Granted, I had high expectations. I read C.S. Lewis' Narnia books to pieces as a kid and had already seen the movie in my head a thousand times. And I never thought the film version (from Shrek director Andrew Adamson) of Lewis' series would top the books. But I didn't expect it to be this bad. This is the emotional equivalent of having someone use your blankie as a diaper or sodomize your imaginary childhood friend.
If you're reading this you probably know the story of The Lion, the Witch and the Wardrobe, the first book in Lewis' epic tale: Four English siblings, Lucy, Edmund, Susan and Peter, are sitting out World War II in the country mansion of a reclusive professor. A game of hide-and-seek leads Lucy (Georgie Henley) into a wardrobe that opens into the magical land of Narnia. The movie seemingly takes its time getting there (about 50 years if you're a 9-year-old kid), but eventually Lucy meets the adorable faun Mr. Tumnus (James McAvoy). Then Edmund (Skandar Keynes) screws everything up, and the others have to rescue him from the evil White Witch (Tilda Swinton). Lucky for them, the good king Aslan (Jesus/Liam Neeson) is back in town and on their side.
The first of many problems with Narnia is that three of the four kids are so irritating you wouldn't mind seeing them frozen into lawn ornaments with the rest of the queen's enemies. Only Lucy is bearable. Then there's the overwrought soundtrack, which never gives you a chance to form an emotion of your own. If you judged by the music, you'd think every bickering match and tearful hug the kids endure was a miraculous recovery from a terminal illness.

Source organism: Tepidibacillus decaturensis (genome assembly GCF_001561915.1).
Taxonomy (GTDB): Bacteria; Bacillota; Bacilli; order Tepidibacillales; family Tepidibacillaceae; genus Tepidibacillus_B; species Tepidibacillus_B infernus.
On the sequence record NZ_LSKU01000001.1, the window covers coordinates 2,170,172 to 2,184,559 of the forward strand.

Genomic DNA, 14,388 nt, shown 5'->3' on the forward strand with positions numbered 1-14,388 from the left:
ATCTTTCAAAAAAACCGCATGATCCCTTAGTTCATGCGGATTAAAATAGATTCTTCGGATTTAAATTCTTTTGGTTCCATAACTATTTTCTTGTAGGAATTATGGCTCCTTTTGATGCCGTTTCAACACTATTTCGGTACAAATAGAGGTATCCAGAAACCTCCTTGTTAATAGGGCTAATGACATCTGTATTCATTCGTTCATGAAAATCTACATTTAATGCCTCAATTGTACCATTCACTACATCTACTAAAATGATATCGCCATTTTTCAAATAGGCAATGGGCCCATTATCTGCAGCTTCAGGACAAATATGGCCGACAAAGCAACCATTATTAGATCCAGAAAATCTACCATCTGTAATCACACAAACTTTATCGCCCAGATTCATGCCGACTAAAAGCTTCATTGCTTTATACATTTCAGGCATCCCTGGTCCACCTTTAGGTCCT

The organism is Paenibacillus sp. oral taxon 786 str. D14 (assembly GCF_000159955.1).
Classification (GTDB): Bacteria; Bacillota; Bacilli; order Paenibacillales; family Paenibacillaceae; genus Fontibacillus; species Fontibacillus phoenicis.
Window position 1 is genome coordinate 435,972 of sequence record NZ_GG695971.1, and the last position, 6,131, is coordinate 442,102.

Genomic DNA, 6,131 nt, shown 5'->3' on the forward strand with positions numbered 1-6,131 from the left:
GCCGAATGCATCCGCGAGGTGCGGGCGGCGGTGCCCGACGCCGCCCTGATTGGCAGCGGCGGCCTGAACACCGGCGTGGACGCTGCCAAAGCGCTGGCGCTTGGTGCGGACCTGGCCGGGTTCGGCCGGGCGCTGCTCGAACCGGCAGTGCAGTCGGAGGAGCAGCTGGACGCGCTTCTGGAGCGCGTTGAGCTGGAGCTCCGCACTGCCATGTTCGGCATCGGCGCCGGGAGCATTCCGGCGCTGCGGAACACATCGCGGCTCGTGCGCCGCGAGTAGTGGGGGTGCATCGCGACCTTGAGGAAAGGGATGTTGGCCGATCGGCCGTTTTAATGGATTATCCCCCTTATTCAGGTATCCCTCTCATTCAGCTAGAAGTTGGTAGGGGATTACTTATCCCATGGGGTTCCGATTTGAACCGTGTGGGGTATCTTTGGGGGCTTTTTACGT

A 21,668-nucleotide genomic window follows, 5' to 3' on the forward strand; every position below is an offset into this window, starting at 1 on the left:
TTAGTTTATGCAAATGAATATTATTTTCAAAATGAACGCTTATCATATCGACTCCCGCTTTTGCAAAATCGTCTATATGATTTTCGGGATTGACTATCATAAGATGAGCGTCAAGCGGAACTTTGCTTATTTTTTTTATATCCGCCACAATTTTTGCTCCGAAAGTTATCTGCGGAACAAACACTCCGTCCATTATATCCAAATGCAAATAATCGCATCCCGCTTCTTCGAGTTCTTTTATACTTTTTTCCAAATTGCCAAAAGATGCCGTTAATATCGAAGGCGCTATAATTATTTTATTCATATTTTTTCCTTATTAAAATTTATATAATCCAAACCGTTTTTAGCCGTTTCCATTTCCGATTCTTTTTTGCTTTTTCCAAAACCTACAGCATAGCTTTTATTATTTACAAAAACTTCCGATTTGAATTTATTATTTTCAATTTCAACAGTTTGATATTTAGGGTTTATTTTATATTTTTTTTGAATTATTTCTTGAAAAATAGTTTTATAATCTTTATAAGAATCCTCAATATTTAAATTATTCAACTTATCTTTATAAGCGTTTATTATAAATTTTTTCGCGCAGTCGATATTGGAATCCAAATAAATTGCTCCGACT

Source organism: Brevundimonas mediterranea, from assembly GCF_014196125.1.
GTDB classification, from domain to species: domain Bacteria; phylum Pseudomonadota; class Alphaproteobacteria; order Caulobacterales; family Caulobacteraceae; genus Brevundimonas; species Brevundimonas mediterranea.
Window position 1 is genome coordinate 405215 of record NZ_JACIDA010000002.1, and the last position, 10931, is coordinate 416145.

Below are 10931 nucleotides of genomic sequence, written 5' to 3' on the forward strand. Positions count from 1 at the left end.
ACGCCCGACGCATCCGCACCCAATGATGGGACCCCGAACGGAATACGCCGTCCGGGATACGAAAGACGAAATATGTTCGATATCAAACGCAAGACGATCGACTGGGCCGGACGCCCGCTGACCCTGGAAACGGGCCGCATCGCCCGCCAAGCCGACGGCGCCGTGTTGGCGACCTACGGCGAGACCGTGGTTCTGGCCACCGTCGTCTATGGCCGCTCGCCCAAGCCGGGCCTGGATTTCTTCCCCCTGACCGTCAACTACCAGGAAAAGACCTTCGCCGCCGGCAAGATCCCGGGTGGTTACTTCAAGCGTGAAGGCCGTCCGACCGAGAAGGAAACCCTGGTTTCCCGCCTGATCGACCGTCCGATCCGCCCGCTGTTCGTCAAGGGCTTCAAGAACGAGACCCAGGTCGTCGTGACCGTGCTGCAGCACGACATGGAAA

Other problems include the animated talking beasts, some of which look all right, but others are pathetically flimsy screen flickers; it's revealing that once their purpose is served they actually vanish into blurry nothings mid-battle. Speaking of battle, the fight scenes are wimpy and horribly paced. Most of the visual effects are special in the sense of "Kmart" special. Someone chopped out random chunks of film instead of editing. And then there's the whole Christian thing. Everyone knows Lewis meant to write a Biblical allegory with Aslan as the messiah. You could ignore it while reading the books, but the movie makes the Christian element so obvious that you wonder if it was partially funded by Focus on the Family.
If you like your kids—you don't even have to love them—don't take them to see The Chronicles of Narnia; lock them in their rooms and make them read the books instead. And when it's movie time, rent a Peter Jackson film.
Opens Friday, Dec. 9. Pioneer Place, St. Johns Twin, Lloyd Cinema, Century Eastport, Division Street, Oak Grove, Cedar Hills, Cornelius, Evergreen, Lake Twin, Movies on TV, Sandy, Tigard, Wilsonville, Cinema 99, Cinetopia, City Center, Vancouver Plaza